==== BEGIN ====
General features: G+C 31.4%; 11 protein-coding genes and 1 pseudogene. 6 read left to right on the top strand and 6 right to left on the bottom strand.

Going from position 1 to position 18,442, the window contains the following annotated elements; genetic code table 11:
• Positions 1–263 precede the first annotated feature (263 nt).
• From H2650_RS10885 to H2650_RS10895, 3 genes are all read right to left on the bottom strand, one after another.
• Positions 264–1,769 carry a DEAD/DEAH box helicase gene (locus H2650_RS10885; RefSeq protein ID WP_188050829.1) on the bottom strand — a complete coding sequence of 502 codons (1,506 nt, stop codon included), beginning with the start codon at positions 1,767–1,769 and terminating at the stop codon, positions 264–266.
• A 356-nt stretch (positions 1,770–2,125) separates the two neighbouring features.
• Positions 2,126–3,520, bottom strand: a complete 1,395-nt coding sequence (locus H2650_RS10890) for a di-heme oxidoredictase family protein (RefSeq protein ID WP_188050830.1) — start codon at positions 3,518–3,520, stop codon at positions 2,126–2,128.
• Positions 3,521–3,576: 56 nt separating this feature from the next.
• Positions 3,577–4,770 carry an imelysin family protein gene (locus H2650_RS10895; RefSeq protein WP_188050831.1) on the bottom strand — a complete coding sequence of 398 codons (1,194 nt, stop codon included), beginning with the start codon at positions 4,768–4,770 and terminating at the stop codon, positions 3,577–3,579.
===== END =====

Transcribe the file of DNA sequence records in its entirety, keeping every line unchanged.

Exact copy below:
General features: G+C 31.4%; 11 protein-coding genes and 1 pseudogene. 6 read left to right on the top strand and 6 right to left on the bottom strand.

Going from position 1 to position 18,442, the window contains the following annotated elements; genetic code table 11:
• Positions 1–263 precede the first annotated feature (263 nt).
• From H2650_RS10885 to H2650_RS10895, 3 genes are all read right to left on the bottom strand, one after another.
• Positions 264–1,769 carry a DEAD/DEAH box helicase gene (locus H2650_RS10885; RefSeq protein ID WP_188050829.1) on the bottom strand — a complete coding sequence of 502 codons (1,506 nt, stop codon included), beginning with the start codon at positions 1,767–1,769 and terminating at the stop codon, positions 264–266.
• A 356-nt stretch (positions 1,770–2,125) separates the two neighbouring features.
• Positions 2,126–3,520, bottom strand: a complete 1,395-nt coding sequence (locus H2650_RS10890) for a di-heme oxidoredictase family protein (RefSeq protein ID WP_188050830.1) — start codon at positions 3,518–3,520, stop codon at positions 2,126–2,128.
• Positions 3,521–3,576: 56 nt separating this feature from the next.
• Positions 3,577–4,770 carry an imelysin family protein gene (locus H2650_RS10895; RefSeq protein WP_188050831.1) on the bottom strand — a complete coding sequence of 398 codons (1,194 nt, stop codon included), beginning with the start codon at positions 4,768–4,770 and terminating at the stop codon, positions 3,577–3,579.